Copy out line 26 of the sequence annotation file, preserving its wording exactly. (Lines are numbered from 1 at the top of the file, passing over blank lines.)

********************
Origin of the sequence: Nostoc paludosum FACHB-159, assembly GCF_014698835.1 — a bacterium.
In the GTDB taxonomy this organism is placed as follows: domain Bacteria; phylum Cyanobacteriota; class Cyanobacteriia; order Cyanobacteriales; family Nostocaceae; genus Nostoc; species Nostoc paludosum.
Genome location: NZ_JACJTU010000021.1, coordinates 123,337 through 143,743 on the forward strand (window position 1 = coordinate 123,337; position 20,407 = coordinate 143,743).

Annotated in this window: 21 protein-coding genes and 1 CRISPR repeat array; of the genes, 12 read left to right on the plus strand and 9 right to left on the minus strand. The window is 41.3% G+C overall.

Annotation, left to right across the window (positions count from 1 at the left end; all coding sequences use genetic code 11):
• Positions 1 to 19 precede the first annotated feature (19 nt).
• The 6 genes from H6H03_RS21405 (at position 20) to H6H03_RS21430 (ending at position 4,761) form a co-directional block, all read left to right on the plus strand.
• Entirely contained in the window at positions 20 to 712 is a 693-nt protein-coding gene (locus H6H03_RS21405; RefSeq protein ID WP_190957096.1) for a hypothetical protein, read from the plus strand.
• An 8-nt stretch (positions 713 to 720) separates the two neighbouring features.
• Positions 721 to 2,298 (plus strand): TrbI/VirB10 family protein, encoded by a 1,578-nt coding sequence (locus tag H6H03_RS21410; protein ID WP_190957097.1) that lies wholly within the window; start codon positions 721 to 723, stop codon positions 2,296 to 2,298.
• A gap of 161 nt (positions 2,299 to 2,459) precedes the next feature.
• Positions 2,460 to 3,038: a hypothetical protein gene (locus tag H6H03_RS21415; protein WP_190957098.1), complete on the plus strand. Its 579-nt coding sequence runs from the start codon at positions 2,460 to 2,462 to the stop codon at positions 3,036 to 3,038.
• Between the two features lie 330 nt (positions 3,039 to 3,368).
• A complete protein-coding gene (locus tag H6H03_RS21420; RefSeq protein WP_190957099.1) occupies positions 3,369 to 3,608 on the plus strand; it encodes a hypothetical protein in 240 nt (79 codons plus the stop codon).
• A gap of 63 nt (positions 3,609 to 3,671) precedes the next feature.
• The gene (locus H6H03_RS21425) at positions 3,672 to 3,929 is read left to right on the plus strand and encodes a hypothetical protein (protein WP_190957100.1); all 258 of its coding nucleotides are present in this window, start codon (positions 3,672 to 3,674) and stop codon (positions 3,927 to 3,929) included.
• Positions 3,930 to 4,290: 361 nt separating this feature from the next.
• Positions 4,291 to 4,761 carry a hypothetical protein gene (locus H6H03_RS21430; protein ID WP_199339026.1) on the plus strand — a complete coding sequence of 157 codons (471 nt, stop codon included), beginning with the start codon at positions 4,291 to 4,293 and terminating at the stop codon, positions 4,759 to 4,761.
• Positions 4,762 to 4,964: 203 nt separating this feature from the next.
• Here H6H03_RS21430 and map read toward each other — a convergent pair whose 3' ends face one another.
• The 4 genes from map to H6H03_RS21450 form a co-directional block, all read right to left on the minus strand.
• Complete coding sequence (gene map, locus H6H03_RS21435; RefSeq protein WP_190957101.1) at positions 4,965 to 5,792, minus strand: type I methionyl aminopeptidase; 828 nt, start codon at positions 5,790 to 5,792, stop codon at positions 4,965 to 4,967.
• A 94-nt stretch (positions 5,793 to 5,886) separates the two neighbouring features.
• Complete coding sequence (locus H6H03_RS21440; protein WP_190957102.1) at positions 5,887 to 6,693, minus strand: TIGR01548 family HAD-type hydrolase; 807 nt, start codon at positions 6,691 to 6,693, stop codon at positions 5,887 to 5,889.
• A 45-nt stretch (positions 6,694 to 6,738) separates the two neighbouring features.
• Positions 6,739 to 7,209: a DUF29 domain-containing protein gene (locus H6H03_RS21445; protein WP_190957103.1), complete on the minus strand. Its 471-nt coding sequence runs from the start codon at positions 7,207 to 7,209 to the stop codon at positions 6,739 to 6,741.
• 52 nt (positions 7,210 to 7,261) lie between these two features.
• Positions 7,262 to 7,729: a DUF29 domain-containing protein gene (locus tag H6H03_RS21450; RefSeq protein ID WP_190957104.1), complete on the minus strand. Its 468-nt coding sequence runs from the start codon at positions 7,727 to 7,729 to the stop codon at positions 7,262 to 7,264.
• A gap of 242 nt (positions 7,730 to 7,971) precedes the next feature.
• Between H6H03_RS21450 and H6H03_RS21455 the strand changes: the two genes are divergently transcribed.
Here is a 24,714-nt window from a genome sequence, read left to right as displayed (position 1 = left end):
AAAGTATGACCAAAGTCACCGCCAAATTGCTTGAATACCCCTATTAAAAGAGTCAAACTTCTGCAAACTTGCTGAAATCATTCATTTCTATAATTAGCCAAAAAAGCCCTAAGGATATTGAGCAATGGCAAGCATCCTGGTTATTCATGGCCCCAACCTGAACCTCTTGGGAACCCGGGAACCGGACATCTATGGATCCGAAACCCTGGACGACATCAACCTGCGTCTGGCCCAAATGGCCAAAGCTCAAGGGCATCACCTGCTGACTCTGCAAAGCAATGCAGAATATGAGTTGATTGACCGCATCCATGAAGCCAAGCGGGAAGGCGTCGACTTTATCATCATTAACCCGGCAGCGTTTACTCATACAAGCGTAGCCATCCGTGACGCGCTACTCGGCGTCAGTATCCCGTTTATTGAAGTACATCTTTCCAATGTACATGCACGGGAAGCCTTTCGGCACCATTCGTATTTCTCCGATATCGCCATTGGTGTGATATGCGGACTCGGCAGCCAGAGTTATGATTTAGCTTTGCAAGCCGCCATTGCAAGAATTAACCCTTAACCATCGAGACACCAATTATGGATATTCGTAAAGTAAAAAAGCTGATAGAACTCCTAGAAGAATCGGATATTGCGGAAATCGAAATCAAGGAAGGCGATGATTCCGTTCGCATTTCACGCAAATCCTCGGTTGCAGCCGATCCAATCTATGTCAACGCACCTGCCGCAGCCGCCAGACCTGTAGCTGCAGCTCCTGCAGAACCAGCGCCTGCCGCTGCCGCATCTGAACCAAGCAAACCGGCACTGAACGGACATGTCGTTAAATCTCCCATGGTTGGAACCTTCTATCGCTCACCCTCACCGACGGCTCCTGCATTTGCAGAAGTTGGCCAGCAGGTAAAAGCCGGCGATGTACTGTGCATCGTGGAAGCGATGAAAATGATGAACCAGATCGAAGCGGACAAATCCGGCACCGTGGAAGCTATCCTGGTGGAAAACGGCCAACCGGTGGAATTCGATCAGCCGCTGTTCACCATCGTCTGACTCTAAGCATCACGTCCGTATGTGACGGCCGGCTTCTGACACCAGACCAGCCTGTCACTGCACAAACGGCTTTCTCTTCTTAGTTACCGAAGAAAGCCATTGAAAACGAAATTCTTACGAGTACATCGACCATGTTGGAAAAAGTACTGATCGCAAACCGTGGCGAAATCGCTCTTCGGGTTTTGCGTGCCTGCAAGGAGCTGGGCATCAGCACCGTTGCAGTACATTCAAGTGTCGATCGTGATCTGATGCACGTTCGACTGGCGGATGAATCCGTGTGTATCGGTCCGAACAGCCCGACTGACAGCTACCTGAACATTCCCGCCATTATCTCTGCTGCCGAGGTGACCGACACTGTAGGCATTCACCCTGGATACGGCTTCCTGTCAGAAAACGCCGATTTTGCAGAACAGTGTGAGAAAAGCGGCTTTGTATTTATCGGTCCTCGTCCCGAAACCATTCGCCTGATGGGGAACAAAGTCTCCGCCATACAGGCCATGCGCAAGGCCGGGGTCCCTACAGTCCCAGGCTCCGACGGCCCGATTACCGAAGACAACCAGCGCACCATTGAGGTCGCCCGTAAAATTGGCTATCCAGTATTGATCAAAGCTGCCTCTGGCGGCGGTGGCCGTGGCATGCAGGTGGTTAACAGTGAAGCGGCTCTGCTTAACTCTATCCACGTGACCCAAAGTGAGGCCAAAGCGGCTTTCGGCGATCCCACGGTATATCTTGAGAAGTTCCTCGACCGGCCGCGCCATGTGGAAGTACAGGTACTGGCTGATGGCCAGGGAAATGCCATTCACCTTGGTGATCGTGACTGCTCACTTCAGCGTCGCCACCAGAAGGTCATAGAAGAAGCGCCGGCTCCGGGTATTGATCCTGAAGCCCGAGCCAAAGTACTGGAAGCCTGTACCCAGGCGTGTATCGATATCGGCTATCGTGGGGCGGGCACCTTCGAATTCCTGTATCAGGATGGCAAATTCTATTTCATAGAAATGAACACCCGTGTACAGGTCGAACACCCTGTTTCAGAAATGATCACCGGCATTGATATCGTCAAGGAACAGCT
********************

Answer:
• Positions 6,739 to 7,209: a DUF29 domain-containing protein gene (locus H6H03_RS21445; protein WP_190957103.1), complete on the minus strand. Its 471-nt coding sequence runs from the start codon at positions 7,207 to 7,209 to the stop codon at positions 6,739 to 6,741.